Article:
Friday, November 29, 2013

Law School and the Open Road

The open road narrative is central to the American dream narrative; indeed, it traverses right through it. [1]  Man-going-on-voyage [2] stories have deep roots in world literary history.  From Moses [3] and Odysseus [4] to Dorothy [5] and Frodo [6], the journey narrative is ingrained in human consciousness, where a single step can start an individual on a life- or world-changing voyage.

In the United States, a special offshoot of this broader journey narrative group took shape in the 20th century [7]:  the "open road" narrative, where America's miles of highway [8], roadside distractions [9], and classic car marques [10] became metaphors for freedom, optimism, fortune, and the American Dream. [11]

Consider Raphael John, our multiethnic superstar from Queens. [12] He's always been good at reading and writing, and loves being vocal, particularly about injustice.  For example, he once wrote the following poem for junior English:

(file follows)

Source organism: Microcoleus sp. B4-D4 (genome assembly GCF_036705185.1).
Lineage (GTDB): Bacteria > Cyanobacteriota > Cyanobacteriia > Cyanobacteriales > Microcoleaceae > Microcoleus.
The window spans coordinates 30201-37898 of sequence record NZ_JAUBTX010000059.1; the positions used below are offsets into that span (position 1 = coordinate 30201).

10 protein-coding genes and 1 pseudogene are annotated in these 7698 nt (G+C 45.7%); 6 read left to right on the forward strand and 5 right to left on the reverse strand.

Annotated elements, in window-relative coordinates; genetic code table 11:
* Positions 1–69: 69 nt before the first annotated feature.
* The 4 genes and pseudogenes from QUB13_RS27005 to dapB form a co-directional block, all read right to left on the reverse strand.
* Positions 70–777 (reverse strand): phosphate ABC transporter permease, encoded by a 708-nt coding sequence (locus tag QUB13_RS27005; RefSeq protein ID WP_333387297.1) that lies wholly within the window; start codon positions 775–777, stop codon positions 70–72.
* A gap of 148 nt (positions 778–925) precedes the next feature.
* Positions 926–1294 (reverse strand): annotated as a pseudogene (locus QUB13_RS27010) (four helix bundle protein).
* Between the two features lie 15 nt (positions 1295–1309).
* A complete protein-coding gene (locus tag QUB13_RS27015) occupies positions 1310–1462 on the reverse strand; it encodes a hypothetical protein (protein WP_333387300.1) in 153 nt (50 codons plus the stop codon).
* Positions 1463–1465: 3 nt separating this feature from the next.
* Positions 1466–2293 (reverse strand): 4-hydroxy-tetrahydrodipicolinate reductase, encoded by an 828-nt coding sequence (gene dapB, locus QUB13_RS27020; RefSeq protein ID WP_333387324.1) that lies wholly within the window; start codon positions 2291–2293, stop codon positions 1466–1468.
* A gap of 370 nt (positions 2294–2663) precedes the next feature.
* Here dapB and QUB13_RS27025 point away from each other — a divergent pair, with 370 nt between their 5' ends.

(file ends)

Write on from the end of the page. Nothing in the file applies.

I sling rock to the suits on the StreetI sling rock in the Central Park heatI sling rock to the sluts and the hoswith the nine inch nails on they feet and they toesBut the po-lice be hasslin' me.I sling rock in Brooklyn and SohoI sling rock to straight and homoI sling rock to the blacks and the whitesChinese, Cubans, and many mo', allrights?But the po-lice be hasslin' me. [13]
Raphael had an entrepreneurial spirit and outgoing personality.  Similarly, his extensive business activities created a substantial network from which to develop opportunities.  [14]  Unfortunately, Rapheal's road narrative to the American Dream narrative had become bombarded with roadblocks and barricades.  His narrative was being derailed by angry police, cynics, and other opponents of progress and opportunity. [15]  When he graduated from CUNY with a 3.3 in Urban Studies, he considered taking the LSAT and applying to fine law schools such as Albany and Widener.  But all around him, he saw pessimism about the legal profession, such as this insolent screed: